Mammography Plus Breast Ultrasound Yields Mixed Results
First-year screening data from a study comparing ultrasound with or in addition to mammography in women who have increased breast cancer risk indicate that combining the two tests has benefits and drawbacks.
Adding a screening ultrasound to routine mammography revealed 28 percent more cancers than mammography alone. However, the addition of ultrasound to mammography also resulted in a fourfold increase in false-positive findings - that is, screening results leading to a biopsy that revealed no cancer.
The results, published in the May 14 Journal of the American Medical Association, come from a 3-year study of approximately 2,800 women led by the American College of Radiology Imaging Network (ACRIN). The study, ACRIN 6666, was co-funded by NCI and the Avon Foundation, and included participants from 21 different sites.
Of the 40 total cancers diagnosed within 12 months of initial screening, 8 were not detected by either modality alone or the combination of the two, but were discovered later during the 12-month period, for a rate of 3 cancers missed per 1,000 women screened. Overall, mammography alone showed 20 cancers (50 percent of all cancers detected) for a cancer detection rate of 7.6 per 1,000 women screened, while the combination of mammography and ultrasound revealed 31 cancers (78 percent of all cancers detected) for a cancer detection rate of 11.8 cancers per 1,000 women screened.
"Adding a single screening ultra- sound to mammography will yield an additional 1.1 to 7.2 cancers per 1,000 high risk women, but will also substantially increase the number of false positives," wrote the study's principal investigator, Dr. Wendie Berg, and colleagues.
The results raise a number of issues, said Dr. Christiane K. Kuhl, from the University of Bonn in Germany, in an accompanying editorial. They include whether the high false-positive rate associated with adding ultrasound to mammography is worth the benefit of the additional cancers found, and whether MRI may end up being a superior option given the strong results seen with it in a recent study. "Individualized screening schemes tailored to the individual risk and to the personal preferences of a woman may be the way to consider how to screen for breast cancer," Dr. Kuhl concluded.
Follow-up continues in ACRIN 6666 and will include another screening round with mammography and ultrasound at 24 months from study entry, as well as an MRI within 8 weeks of that screening. Reporting of the final results is anticipated in 2009.
Sugar and Signals: EGFR's Dual Role in Cancer
The epidermal growth factor receptor (EGFR), a surface protein found on many cancer cells and an established drug target, is best known for relaying signals into cells that spur their growth. But researchers have now discovered another role for EGFR. The protein helps a cell maintain an adequate supply of the essential nutrient, glucose, according to research in the May 6 Cancer Cell.
Dr. Isaiah Fidler of the University of Texas M.D. Anderson Cancer Center and his colleagues found that EGFR stabilizes another protein on the cell surface, called sodium/glucose cotransporter 1 (SGLT1). This protein channels a constant supply of glucose to cancer cells. A prolonged period without the sugar can cause a cell to destroy itself through a process of self-cannibalization known as autophagy.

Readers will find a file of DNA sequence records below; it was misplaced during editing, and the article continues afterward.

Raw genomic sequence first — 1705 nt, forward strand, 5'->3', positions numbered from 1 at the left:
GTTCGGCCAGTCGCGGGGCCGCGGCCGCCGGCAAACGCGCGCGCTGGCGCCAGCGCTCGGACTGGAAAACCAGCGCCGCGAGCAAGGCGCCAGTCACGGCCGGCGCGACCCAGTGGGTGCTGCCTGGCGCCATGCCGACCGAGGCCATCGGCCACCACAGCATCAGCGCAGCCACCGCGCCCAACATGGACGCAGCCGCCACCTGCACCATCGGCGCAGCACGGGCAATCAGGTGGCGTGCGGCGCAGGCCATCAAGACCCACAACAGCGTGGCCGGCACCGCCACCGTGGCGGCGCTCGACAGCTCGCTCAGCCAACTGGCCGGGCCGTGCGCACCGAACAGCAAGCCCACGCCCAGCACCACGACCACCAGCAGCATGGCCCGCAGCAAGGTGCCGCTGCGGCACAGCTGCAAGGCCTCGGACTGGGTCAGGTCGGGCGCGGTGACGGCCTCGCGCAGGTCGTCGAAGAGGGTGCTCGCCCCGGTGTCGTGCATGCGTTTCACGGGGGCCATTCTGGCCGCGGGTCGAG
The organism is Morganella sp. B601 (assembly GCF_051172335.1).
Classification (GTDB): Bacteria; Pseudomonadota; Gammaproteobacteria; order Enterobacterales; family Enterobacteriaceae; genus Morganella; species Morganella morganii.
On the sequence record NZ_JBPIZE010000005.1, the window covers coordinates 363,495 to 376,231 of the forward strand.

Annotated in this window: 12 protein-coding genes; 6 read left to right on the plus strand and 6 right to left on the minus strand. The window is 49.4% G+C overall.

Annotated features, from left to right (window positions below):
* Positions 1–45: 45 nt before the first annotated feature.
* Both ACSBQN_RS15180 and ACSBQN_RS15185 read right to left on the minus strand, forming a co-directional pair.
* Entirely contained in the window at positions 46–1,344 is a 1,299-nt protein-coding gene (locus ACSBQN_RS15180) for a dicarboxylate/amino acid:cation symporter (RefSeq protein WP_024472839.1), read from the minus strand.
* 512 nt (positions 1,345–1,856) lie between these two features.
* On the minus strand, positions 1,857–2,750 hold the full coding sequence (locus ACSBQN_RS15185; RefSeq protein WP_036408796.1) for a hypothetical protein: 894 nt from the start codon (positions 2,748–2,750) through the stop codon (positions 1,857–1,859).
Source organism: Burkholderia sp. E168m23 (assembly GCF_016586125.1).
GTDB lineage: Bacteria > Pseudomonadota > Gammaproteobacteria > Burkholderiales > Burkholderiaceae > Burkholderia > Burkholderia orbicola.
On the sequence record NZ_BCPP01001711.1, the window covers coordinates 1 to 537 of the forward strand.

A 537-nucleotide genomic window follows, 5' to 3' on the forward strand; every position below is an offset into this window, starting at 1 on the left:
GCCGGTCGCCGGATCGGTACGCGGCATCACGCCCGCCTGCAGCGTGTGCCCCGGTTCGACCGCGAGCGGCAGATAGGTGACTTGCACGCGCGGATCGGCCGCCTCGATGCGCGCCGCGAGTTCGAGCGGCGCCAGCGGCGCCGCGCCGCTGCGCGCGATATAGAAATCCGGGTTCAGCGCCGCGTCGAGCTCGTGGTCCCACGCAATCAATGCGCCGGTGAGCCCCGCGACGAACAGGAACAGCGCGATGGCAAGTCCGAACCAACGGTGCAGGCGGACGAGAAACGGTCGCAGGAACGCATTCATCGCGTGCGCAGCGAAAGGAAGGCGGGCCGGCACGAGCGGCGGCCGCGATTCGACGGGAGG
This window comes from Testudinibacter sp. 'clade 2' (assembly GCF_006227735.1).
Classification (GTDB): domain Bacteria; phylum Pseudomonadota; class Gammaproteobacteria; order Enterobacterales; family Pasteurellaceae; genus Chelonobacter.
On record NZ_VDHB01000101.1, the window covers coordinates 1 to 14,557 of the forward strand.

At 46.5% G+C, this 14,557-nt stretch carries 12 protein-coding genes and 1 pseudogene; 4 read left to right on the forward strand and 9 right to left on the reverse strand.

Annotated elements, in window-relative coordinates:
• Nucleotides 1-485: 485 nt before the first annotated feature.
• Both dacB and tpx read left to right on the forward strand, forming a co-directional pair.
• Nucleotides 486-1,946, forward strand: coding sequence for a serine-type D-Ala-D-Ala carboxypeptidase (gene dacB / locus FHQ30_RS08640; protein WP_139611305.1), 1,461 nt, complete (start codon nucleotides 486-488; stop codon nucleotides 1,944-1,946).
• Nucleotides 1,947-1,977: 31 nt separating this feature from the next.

The discovery of a second important cellular function of EGFR could help explain why drugs such as erlotinib (Tarceva) and gefitinib (Iressa), which target EGFR signaling, are effective against only a small minority of cancers that express high levels of this protein, the researchers say.
By maintaining proper glucose levels and preventing starvation, EGFR may help tumor cells survive chemotherapy and drugs that inhibit cell signaling. To eradicate these tumor cells, it may be necessary to inhibit both EGFR's glucose-related activities and growth-promoting signals, the researchers conclude.
In an experiment, the researchers blocked the EGFR protein itself, rather than its signals, in prostate cancer cells, and the cells died through autophagy. An accompanying editorial predicts that "this exciting new study" will broaden efforts to target EGFR both as a growth promoter and "as a sweetener."
Two Proteins Interact to Turn Moles Cancerous
Researchers at the Pennsylvania State University College of Medicine have found that two proteins, B-Raf and Akt3, cooperate to change the cell-signal pathways that transform benign moles into melanomas. Their report appears in the May 1 issue of Cancer Research.
Moles (or nevi) are tight clusters of pigment-producing skin cells called melanocytes. These cells are normally distributed evenly between the top two layers of skin, the epidermis and the dermis. The average person has between 10 and 40 moles on their body, usually benign. However, with genetic changes that are still being discovered, nevi can transform into melanoma, which represents fewer than 10 percent of all skin cancers but accounts for 75 percent of skin cancer deaths.
The study team examined a mutation that is found in about 90 percent of moles and approximately 60 percent of melanomas: a single nucleotide change in the B-Raf gene that causes expression of a mutated form of B-Raf protein. Previous research had shown that this mutation alone was insufficient to produce melanoma, so the team tested it in mice with modified levels of another protein, Akt3, that shows deregulated expression in the disease and is known to interact with B-Raf in cell signaling.